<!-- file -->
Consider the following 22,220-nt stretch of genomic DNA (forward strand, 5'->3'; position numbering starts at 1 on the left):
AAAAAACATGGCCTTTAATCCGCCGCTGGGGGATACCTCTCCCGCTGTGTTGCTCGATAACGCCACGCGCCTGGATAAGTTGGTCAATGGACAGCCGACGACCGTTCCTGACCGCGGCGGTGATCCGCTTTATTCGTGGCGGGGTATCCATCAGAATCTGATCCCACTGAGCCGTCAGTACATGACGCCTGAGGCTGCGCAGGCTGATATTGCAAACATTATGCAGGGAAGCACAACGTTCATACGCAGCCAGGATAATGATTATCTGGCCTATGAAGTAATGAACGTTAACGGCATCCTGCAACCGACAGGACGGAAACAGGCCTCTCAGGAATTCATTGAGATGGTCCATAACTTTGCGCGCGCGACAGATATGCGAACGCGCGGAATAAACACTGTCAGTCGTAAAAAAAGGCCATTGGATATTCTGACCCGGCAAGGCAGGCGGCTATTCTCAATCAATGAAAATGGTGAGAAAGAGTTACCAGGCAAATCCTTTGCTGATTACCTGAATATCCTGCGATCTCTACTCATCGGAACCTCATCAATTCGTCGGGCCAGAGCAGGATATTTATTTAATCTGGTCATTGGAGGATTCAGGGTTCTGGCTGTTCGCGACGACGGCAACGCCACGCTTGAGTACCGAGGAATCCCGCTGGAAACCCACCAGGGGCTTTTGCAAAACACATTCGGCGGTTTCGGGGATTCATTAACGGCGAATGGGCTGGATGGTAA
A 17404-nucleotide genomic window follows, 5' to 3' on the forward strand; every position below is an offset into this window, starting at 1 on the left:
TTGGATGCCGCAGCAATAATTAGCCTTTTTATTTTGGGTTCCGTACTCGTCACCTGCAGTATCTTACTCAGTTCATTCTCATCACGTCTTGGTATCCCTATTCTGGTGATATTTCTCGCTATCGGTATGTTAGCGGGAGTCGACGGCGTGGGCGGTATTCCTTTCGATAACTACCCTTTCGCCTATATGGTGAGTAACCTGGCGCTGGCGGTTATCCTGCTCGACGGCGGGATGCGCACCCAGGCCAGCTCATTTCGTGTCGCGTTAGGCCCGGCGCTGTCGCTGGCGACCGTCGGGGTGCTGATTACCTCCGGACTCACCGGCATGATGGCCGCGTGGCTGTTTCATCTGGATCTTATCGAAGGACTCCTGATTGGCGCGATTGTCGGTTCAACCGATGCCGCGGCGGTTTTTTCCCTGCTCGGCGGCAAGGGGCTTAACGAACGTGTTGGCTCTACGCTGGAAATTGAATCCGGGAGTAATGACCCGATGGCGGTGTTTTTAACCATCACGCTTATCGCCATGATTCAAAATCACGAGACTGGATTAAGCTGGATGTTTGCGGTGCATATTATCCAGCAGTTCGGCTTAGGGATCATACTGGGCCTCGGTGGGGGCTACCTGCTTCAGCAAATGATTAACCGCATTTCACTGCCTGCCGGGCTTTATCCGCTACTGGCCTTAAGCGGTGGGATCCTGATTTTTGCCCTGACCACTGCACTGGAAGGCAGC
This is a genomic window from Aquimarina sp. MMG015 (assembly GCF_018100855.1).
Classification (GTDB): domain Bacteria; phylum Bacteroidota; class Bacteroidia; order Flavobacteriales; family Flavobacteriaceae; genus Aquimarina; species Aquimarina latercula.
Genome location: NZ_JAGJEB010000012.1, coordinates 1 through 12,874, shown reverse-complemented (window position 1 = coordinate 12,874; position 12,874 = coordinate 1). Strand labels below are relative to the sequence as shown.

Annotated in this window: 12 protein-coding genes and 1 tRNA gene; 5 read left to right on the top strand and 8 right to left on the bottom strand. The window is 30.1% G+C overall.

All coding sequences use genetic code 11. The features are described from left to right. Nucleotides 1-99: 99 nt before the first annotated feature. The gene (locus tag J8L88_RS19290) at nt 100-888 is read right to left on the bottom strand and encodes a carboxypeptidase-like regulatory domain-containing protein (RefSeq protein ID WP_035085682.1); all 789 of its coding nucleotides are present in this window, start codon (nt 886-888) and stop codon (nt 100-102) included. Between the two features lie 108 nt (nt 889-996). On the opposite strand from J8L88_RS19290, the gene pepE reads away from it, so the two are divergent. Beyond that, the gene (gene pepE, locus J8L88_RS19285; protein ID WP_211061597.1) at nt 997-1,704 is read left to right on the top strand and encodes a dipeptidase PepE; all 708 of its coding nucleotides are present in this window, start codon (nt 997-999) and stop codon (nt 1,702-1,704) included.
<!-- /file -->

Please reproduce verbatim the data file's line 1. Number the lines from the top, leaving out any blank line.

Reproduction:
Consider the following 22,220-nt stretch of genomic DNA (forward strand, 5'->3'; position numbering starts at 1 on the left):